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Anonymous
a b B Homebuilt system
a b ) Power supply
September 9, 2005 2:51:40 PM

Archived from groups: alt.comp.hardware.homebuilt (More info?)

I picked up a stack of unwanted Compaq ( AKA duff ) 14" tft monitors
from a local computer store - all the same brand and model, but none
having power supplies.
Turns out they require dual voltage supplies ( 5 & 12v ), and it also
turns out that there's a page on the net detailing the adaption of a
computer PSU with a mouse cable to act as a power supply.
This I've done, and it works - and I've found that out of 15 or so
screens I've got 6 that work.

The question is; is it necessary to have the PSU fan running?
Granted, PSUs get hot, especially computer PSUs...but with the
relatively low load ( 2amps and 2.3 amps respectively ) is the fan
really needed?

Any opinions?

In the meantime I've rewired the fan to run on 7volts and all seems to
be well - and even after a full day running the PSU appears to be
stone cold.

Regards,



--
Stephen Howard - Woodwind repairs & period restorations
www.shwoodwind.co.uk
Emails to: showard{whoisat}shwoodwind{dot}co{dot}uk

More about : tft power supplies

Anonymous
a b B Homebuilt system
a b ) Power supply
September 9, 2005 9:49:33 PM

Archived from groups: alt.comp.hardware.homebuilt (More info?)

On Fri, 09 Sep 2005 10:51:40 +0100, Stephen Howard
<seesigfor@email.uk> wrote:

>
>I picked up a stack of unwanted Compaq ( AKA duff ) 14" tft monitors
>from a local computer store - all the same brand and model, but none
>having power supplies.
>Turns out they require dual voltage supplies ( 5 & 12v ), and it also
>turns out that there's a page on the net detailing the adaption of a
>computer PSU with a mouse cable to act as a power supply.
>This I've done, and it works - and I've found that out of 15 or so
>screens I've got 6 that work.
>
>The question is; is it necessary to have the PSU fan running?
>Granted, PSUs get hot, especially computer PSUs...but with the
>relatively low load ( 2amps and 2.3 amps respectively ) is the fan
>really needed?

"Usually" no, you could run a decent PSU without a fan with
such a low load, providing it has ample case vents, not
just a few tiny slits in the back like some generics have.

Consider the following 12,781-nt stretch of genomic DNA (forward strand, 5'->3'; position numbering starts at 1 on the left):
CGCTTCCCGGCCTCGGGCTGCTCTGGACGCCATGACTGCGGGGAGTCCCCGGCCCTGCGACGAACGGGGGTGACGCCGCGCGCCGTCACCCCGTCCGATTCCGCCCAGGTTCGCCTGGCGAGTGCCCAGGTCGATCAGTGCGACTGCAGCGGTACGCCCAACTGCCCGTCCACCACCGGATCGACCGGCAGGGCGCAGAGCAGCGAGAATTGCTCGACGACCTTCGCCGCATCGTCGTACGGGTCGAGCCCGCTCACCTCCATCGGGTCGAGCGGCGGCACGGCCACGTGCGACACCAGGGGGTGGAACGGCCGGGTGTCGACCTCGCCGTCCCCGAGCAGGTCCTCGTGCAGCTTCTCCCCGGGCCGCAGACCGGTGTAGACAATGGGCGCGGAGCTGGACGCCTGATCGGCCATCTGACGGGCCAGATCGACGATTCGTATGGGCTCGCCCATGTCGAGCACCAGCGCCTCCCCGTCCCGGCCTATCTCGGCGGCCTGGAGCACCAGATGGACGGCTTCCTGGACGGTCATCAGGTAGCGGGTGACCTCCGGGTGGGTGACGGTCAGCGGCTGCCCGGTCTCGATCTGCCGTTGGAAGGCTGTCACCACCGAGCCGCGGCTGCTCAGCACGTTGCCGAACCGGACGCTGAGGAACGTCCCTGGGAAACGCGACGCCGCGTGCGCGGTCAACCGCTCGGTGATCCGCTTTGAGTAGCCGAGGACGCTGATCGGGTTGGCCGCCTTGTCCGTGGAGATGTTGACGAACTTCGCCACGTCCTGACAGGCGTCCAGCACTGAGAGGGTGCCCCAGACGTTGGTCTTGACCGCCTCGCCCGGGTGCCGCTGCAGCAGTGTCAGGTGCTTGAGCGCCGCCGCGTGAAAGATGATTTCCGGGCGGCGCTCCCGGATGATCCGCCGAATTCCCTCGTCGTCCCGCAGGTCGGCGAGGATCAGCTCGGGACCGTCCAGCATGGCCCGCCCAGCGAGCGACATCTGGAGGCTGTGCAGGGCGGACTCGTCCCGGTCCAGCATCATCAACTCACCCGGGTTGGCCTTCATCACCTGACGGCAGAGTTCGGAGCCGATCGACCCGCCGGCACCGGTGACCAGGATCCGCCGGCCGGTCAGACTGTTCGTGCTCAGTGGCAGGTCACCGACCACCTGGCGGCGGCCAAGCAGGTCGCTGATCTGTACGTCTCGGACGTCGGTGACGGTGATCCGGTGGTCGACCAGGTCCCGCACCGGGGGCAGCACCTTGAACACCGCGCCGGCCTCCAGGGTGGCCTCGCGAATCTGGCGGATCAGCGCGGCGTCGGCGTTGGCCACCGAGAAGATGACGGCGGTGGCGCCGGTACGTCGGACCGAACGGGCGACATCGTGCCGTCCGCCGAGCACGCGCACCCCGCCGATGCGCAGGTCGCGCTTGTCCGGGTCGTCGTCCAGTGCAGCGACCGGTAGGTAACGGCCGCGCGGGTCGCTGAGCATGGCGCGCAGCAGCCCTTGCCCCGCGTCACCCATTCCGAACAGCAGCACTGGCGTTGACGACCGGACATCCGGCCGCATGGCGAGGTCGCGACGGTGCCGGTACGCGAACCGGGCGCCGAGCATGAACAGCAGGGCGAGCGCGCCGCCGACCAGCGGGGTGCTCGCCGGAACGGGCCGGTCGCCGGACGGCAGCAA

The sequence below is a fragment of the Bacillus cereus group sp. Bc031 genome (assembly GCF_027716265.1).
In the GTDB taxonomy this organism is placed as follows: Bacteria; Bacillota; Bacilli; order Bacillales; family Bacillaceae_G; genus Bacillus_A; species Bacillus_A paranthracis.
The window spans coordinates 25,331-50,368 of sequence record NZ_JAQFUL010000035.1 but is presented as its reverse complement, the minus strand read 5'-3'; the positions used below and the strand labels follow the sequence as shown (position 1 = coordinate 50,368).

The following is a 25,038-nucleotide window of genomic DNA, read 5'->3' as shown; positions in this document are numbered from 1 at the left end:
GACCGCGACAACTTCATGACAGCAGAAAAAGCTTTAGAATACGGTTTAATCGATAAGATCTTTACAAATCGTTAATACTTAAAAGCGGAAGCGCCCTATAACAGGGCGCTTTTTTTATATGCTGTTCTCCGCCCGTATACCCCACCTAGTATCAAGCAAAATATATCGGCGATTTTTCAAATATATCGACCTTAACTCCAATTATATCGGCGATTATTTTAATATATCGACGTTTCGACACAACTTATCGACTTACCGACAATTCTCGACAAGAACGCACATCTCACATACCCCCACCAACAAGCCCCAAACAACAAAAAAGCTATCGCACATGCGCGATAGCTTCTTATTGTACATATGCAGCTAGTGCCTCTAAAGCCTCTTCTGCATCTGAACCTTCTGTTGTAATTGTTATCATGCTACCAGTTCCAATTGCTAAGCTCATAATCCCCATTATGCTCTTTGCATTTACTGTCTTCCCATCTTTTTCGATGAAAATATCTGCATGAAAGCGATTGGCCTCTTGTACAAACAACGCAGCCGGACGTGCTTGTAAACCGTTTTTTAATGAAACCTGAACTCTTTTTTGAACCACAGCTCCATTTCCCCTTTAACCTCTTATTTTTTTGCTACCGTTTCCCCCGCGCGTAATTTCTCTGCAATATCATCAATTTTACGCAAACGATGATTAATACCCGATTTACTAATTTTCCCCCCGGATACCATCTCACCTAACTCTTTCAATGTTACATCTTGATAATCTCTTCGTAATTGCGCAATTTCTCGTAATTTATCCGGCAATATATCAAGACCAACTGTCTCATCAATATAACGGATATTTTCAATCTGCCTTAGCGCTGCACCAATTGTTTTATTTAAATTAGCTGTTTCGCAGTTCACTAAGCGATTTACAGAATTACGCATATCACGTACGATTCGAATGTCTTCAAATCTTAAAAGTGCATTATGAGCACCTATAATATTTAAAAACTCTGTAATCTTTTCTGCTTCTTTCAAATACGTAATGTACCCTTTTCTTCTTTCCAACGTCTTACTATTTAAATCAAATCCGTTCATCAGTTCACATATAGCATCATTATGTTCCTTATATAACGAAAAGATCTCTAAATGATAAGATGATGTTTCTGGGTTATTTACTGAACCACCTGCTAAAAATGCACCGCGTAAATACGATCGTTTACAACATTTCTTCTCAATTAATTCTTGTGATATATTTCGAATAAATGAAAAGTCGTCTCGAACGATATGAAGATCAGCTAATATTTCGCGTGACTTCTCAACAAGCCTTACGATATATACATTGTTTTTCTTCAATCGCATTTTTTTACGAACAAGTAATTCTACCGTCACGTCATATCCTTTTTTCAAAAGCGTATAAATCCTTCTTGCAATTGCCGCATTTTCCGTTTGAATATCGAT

You could remove the cover and drill a lot of holes in it to
help (just be sure to remove any loose metal particles
before reinstalling it) and make sure the PSU is placed such
that it gets passive airflow (the holes are up and few
inches away from very nearby objects like walls.

However, some PSU put the output load resistors very close
to the output filter caps, they may run fairly hot in a
passive scenario even though there is little (external) load
on the supply... might depend on how many years you need it
to run.

>
>Any opinions?
>
>In the meantime I've rewired the fan to run on 7volts and all seems to
>be well - and even after a full day running the PSU appears to be
>stone cold.

If it will run at 5V, I'd try that instead of 7V.

Note that there are smaller PSU you could use. The
following is an example of the "type" or configuration I"m
thinking of but I don't know the output (current) potential
on this one in particular,
http://www.excesssolutions.com/cgi-bin/item/ES2311
Anonymous
a b B Homebuilt system
a b ) Power supply
September 10, 2005 12:34:37 PM

Archived from groups: alt.comp.hardware.homebuilt (More info?)

On Fri, 09 Sep 2005 10:51:40 +0100, Stephen Howard
<seesigfor@email.uk> put finger to keyboard and composed:

>
>I picked up a stack of unwanted Compaq ( AKA duff ) 14" tft monitors
>from a local computer store - all the same brand and model, but none
>having power supplies.
>Turns out they require dual voltage supplies ( 5 & 12v ), and it also
>turns out that there's a page on the net detailing the adaption of a
>computer PSU with a mouse cable to act as a power supply.

I wouldn't rely on a relatively flimsy data cable to supply power to
the monitor.

>This I've done, and it works - and I've found that out of 15 or so
>screens I've got 6 that work.
>
>The question is; is it necessary to have the PSU fan running?
>Granted, PSUs get hot, especially computer PSUs...but with the
>relatively low load ( 2amps and 2.3 amps respectively ) is the fan
>really needed?

If the PSU is delivering ~40W, then it will be dissipating around 10W
internally, assuming an efficiency of 80%. Natural convection *should*
handle this.

I'd be more concerned with how the PSU behaves under a no-load
condition or in the presence of a standby, power saving load.

-- Franc Zabkar

Please remove one 'i' from my address when replying by email.
Related resources
Anonymous
a b B Homebuilt system
a b ) Power supply
September 12, 2005 1:41:23 PM

Archived from groups: alt.comp.hardware.homebuilt (More info?)

On Fri, 09 Sep 2005 17:49:33 GMT, kony <spam@spam.com> wrote:

>On Fri, 09 Sep 2005 10:51:40 +0100, Stephen Howard
><seesigfor@email.uk> wrote:
>
>>
>>I picked up a stack of unwanted Compaq ( AKA duff ) 14" tft monitors
>>from a local computer store - all the same brand and model, but none
>>having power supplies.
>>Turns out they require dual voltage supplies ( 5 & 12v ), and it also
>>turns out that there's a page on the net detailing the adaption of a
>>computer PSU with a mouse cable to act as a power supply.
>>This I've done, and it works - and I've found that out of 15 or so
>>screens I've got 6 that work.
>>